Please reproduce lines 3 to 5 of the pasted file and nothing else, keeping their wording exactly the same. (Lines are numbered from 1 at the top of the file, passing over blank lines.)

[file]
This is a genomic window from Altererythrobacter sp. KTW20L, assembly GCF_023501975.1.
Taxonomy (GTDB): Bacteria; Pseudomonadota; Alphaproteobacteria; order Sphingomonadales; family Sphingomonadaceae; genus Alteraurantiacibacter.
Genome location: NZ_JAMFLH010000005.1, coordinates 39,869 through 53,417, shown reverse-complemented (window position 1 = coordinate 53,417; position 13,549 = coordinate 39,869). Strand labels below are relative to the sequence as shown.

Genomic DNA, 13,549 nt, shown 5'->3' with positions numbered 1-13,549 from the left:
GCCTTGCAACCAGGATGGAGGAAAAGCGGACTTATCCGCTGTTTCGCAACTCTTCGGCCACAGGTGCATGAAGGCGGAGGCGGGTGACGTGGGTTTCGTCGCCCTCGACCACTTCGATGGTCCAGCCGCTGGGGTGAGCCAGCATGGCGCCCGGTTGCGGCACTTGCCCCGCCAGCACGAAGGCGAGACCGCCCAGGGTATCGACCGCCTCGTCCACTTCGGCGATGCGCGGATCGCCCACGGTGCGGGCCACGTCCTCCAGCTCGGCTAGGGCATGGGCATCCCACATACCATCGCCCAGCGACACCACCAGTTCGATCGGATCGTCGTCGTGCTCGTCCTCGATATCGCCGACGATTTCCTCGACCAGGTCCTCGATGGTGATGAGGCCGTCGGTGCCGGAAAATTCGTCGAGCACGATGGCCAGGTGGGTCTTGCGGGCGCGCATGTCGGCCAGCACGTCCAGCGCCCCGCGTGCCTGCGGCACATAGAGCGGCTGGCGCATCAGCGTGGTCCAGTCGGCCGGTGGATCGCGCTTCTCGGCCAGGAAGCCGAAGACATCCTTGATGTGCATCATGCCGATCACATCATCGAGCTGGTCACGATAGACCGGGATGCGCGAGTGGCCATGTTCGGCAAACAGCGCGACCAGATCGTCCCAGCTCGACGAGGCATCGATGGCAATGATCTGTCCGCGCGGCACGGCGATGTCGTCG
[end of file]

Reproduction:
Genome location: NZ_JAMFLH010000005.1, coordinates 39,869 through 53,417, shown reverse-complemented (window position 1 = coordinate 53,417; position 13,549 = coordinate 39,869). Strand labels below are relative to the sequence as shown.

Genomic DNA, 13,549 nt, shown 5'->3' with positions numbered 1-13,549 from the left:
GCCTTGCAACCAGGATGGAGGAAAAGCGGACTTATCCGCTGTTTCGCAACTCTTCGGCCACAGGTGCATGAAGGCGGAGGCGGGTGACGTGGGTTTCGTCGCCCTCGACCACTTCGATGGTCCAGCCGCTGGGGTGAGCCAGCATGGCGCCCGGTTGCGGCACTTGCCCCGCCAGCACGAAGGCGAGACCGCCCAGGGTATCGACCGCCTCGTCCACTTCGGCGATGCGCGGATCGCCCACGGTGCGGGCCACGTCCTCCAGCTCGGCTAGGGCATGGGCATCCCACATACCATCGCCCAGCGACACCACCAGTTCGATCGGATCGTCGTCGTGCTCGTCCTCGATATCGCCGACGATTTCCTCGACCAGGTCCTCGATGGTGATGAGGCCGTCGGTGCCGGAAAATTCGTCGAGCACGATGGCCAGGTGGGTCTTGCGGGCGCGCATGTCGGCCAGCACGTCCAGCGCCCCGCGTGCCTGCGGCACATAGAGCGGCTGGCGCATCAGCGTGGTCCAGTCGGCCGGTGGATCGCGCTTCTCGGCCAGGAAGCCGAAGACATCCTTGATGTGCATCATGCCGATCACATCATCGAGCTGGTCACGATAGACCGGGATGCGCGAGTGGCCATGTTCGGCAAACAGCGCGACCAGATCGTCCCAGCTCGACGAGGCATCGATGGCAATGATCTGTCCGCGCGGCACGGCGATGTCGTCG